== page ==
Monday, November 17, 2008

The Cinderella effect

Dominic Lawson, writing in the Sunday Times yesterday (here) about the case of 'baby P.' drew attention to the elevated propensity of step-parents to abuse/kill their step-children.

He cited the report (Daly and Wilson) here, which identifies an elevated risk of abuse (above that perpetrated by a genetic parent) of more than one hundred times.

Two points of interest.

1. What has to be explained is why a step-parent would have any interest in caring for a step child at all (zero genetic relationship). The authors suppose that it's a necessary down-payment for the benefits of a relationship with the child's other natural parent.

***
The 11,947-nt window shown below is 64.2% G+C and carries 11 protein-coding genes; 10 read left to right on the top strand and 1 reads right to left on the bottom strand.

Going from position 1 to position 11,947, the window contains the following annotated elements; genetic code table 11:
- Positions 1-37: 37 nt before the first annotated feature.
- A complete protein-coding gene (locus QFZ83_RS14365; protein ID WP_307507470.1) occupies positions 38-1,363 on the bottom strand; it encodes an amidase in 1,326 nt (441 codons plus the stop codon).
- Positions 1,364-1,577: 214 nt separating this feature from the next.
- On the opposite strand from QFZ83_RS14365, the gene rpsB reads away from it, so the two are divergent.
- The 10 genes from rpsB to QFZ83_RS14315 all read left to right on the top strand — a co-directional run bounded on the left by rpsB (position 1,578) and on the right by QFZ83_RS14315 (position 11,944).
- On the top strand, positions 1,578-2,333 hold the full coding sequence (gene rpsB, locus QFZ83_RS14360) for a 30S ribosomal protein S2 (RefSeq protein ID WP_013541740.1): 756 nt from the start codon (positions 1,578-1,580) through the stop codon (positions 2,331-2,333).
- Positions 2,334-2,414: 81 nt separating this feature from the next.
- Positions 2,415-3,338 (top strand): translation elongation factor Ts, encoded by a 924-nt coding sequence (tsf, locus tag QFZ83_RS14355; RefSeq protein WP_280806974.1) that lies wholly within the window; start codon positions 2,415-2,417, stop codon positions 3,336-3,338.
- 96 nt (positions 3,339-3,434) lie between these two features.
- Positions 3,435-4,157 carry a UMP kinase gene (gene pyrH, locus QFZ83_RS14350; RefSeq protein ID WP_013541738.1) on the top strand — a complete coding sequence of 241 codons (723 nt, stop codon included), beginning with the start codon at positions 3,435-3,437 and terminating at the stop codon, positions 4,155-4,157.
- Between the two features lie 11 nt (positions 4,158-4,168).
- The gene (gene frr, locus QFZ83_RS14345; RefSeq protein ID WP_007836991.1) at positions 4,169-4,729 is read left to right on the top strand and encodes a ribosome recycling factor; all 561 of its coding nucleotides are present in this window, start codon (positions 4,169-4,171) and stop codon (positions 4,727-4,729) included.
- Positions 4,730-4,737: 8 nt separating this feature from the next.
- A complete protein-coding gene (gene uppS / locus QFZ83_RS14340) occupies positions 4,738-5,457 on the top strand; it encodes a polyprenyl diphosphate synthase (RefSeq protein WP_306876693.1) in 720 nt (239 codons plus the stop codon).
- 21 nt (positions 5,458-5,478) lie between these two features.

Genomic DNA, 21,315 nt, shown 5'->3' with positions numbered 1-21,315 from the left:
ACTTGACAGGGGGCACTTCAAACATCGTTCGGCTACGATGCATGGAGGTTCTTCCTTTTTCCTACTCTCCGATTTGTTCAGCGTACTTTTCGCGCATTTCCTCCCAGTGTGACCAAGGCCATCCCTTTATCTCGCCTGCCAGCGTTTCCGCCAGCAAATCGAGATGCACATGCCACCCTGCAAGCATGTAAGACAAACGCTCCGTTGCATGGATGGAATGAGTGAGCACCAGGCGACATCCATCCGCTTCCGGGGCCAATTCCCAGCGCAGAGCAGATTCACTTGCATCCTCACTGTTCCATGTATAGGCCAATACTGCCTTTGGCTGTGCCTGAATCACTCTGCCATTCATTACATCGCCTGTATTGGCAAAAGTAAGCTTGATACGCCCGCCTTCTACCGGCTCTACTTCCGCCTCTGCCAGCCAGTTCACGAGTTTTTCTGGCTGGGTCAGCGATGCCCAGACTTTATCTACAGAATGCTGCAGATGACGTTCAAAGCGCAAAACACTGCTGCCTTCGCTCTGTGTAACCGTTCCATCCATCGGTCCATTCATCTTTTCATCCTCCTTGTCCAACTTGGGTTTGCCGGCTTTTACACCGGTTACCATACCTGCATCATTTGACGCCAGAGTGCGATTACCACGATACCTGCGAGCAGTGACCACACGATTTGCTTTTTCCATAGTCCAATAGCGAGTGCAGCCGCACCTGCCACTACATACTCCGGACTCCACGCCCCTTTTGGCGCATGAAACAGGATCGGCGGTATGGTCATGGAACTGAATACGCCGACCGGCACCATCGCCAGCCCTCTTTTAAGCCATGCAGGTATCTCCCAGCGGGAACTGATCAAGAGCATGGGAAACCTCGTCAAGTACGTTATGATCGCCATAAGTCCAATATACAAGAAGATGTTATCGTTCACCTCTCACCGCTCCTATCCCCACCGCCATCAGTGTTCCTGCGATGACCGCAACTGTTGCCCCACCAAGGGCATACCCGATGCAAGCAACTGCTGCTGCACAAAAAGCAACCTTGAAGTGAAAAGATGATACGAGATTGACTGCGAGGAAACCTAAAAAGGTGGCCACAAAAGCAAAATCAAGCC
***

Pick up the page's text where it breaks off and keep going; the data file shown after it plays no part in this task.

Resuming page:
2. Is the effect identical in traditional, hunter-gatherer societies? The paper present research which shows that the nature of the step-parent - step-child relationship is identical, with significant lower levels of care given to step-child by a step-parent in such societies.

I think it's the continuing pernicious influence of what Steven Pinker called The Blank Slate theory of social behaviour (the theoretical basis for much political correctness) which prevents the public policy implications of all of this being drawn out.

Logically speaking we either accept that these children are going to be abused all-too-frequently by step-parents, or we set the abuse-threshhold much lower and move the step-children out at once to live permanently with adopting parents.

It's another story as to why adopting parents might be trusted not to abuse. Something to do with the elective natue of adoption, combined with - as motivation - the 'failure of discrimination' mentioned by Daly and Wilson at the start of their paper.